I often communicate with people who are suffering with a range of physical, mental, and emotional symptoms months, even years, after they have stopped their medication. The first thing I ask them is: What steps have you taken to determine if you have a heavy toxic burden? And, subsequently: What steps have you taken to reduce that toxic burden? Just waiting for our bodies to expunge these toxins without any encouragement may be a long and painful wait. As mentioned above, some of us are simply unable to detoxify well.
The encouragement I speak of comes in the form of “chelators” and “conjugators.” Chelation agents are proteins that can bind heavy metals. A chelator is a protein that has a higher affinity for heavy metals than does the fatty tissue and can therefore grab the toxins like a claw. Think of a large magnet moving over the surface area of a work bench picking up metal shavings as it goes. Furthermore, in order for fat soluble toxins to be eliminated via sweat, defecation, and urinary routes, they must be converted to a water soluble form. This is done by adding something to the toxin such as a sulfur group, methyl group, or acetyl group. This addition is chemically termed “conjoining.”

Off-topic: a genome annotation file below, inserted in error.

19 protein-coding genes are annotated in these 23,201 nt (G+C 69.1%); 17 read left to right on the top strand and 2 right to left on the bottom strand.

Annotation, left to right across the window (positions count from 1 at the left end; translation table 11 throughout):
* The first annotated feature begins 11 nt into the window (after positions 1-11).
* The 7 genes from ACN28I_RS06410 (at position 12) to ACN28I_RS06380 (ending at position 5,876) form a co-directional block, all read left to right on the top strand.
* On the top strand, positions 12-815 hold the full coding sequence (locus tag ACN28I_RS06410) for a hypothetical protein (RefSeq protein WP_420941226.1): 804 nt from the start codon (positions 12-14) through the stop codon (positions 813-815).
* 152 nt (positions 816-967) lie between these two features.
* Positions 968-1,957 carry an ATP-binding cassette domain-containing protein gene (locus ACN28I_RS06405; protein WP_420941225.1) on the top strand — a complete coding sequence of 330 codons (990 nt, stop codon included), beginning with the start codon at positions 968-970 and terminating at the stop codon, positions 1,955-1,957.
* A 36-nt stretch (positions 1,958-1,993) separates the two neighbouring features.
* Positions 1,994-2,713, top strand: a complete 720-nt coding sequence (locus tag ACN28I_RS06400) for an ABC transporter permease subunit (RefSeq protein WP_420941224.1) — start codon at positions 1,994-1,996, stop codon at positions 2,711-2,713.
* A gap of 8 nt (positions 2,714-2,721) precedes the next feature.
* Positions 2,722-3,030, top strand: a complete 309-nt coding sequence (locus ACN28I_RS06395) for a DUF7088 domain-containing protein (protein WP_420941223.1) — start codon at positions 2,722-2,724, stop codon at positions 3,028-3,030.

I spent months, while still on my meds, taking chelators and conjugators specifically designed to pull out toxins my body had tested high in. After a few weeks I stopped hearing things and perceiving visual auras. The violent shaking and tardive dyskinesia that doctors warned me had become permanent started to abate after about a month. The emotional turbulence did take much longer to subside; we’re talking about a good three decades worth of toxicity, so it was a slow and arduous process. And, I often felt worse before I felt better – when the body is flooded with toxins, even as they are being eliminated from the system, it is not uncommon to have flu-like symptoms and emotional gyrations.
While chelating and conjugating, I also took a protocol of supplements that were designed to aid in the recovery of my cells as well as increase brain serotonin, dopamine, and GABA levels. These worked better and better the more I detoxified. Many who try to take amino acids or other supplements and don’t feel all that better complain that the supplements don’t work. Without adequately detoxifying, however, how could they? If receptor sites remain blocked by neurotoxins, no amount of vitamins will rebalance the body’s neurochemistry.
On many message boards and forums dedicated to psych med withdrawal I often see warnings posted not to take chelators or any supplements during med tapers or even after getting off of medication all together. I find that advice sadly misguided.
Based on my personal experience and the experiences of hundreds of others whom I have personally known, I have come to conclude that identifying which toxins a person is burdened by, chelating and conjugating those toxins, and then adding supplements to naturally restore neurotransmission levels can have the real potential to help people resolve a life-time of physical, emotional, and mental suffering.